The next morning (after scarfing down a few slices of cake comprised of mostly powdered sugar) a free bus ride from downtown Innsbruck took us right to the base of Axamer Lizum, a freeride paradise with walls of mouthwatering couloirs just a few steps out of bounds. A day ticket costs 35 euros, or 11 euros for a single ride up, to access the backcountry. We opted for the latter and hopped on the Olympiabahn, a 100-passenger funicular train built for the 1976 Winter Olympics. I squeezed in next to a leathery-faced Austrian man rocking a tight wool turtleneck and aviator shades while the cherry red train car rose to the top of the mountain. A few minutes later we were sliding on snow towards the jagged couloirs we’d been eyeing from the base. 

We skinned up the apron towards the Malgrubenspitze before slinging our skis onto our backs and booting up the last steep pitch. Europeans, we learned, hate bootpacking more than anything and will set the daintiest skintracks up suffocatingly narrow couloirs to avoid plunging their boots into untouched snow. We decided not to follow suit and instead wallowed through a few hundred feet of waist-deep snow to gain the ridge. Two hours after getting off the Olympiabahn, we were peering into a dark abyss that we later dubbed the Toilet Bowl. Our descent took us through a tight choke that wound under a precariously balanced rock pillar before dumping us out onto a steep apron with stable spring powder. Whoops and hollers echoed through the valley as we etched smooth turns down to the mid-mountain hut for a pretzel and a beer before heading back out for round two.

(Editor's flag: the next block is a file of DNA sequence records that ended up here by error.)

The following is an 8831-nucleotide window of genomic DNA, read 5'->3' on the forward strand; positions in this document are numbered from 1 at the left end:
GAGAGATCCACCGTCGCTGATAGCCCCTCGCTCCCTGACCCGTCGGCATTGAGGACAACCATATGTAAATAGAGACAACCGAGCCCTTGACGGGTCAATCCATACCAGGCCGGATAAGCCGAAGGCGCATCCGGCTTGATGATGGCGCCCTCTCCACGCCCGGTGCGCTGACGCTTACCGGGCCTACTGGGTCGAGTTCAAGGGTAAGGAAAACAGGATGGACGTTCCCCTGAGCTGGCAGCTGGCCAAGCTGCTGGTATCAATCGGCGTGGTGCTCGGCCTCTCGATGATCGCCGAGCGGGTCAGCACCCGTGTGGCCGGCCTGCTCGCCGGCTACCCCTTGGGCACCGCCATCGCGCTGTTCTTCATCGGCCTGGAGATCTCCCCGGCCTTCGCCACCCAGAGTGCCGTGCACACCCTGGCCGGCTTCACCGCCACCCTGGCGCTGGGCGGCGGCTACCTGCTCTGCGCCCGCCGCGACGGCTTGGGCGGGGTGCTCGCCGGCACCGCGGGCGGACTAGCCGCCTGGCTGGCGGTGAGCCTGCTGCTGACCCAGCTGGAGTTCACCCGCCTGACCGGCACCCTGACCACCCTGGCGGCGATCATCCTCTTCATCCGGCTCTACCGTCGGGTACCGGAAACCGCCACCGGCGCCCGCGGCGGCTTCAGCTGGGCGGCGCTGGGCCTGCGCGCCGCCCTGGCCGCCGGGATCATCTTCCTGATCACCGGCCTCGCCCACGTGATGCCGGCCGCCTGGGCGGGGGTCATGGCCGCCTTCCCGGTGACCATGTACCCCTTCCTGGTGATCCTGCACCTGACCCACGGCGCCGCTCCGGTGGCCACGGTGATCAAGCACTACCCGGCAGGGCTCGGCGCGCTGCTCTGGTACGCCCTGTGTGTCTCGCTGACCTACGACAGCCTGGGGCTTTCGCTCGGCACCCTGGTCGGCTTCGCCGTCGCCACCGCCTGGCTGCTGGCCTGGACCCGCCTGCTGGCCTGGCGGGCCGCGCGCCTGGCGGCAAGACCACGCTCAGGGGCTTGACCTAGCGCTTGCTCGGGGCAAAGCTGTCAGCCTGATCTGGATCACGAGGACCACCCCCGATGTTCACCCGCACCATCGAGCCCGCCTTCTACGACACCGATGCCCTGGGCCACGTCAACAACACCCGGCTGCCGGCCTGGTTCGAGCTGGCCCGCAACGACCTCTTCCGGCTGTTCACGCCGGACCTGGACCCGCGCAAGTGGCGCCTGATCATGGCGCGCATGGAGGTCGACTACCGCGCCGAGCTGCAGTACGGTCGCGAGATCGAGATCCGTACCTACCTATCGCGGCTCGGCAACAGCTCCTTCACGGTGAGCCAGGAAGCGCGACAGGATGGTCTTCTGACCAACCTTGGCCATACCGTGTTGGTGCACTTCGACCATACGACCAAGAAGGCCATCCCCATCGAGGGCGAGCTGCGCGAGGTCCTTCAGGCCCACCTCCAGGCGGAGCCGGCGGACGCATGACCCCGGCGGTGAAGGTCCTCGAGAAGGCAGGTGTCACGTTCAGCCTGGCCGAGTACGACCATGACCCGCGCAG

While our first day in Austria had us marveling at the sheer simplicity and accessibility of the mountains, throughout the course of the month we discovered that it wasn’t a fluke—that’s just how skiing in Europe goes. In the Alps, the mountains are a way of life, accessible for anyone who wants to slide on snow, bag a peak, take a walk or just enjoy a perfectly foamy cappuccino in the presence of Mother Nature’s finest (we did all four).

Our month in Europe taught us three things: good skiing doesn’t have to be expensive, chocolate baguettes make great skintrack snacks and there’s no reason every mountain range shouldn’t be peppered with full-service mountain huts ready to serve you a Radler and slice of apple strudel whenever you damn well please.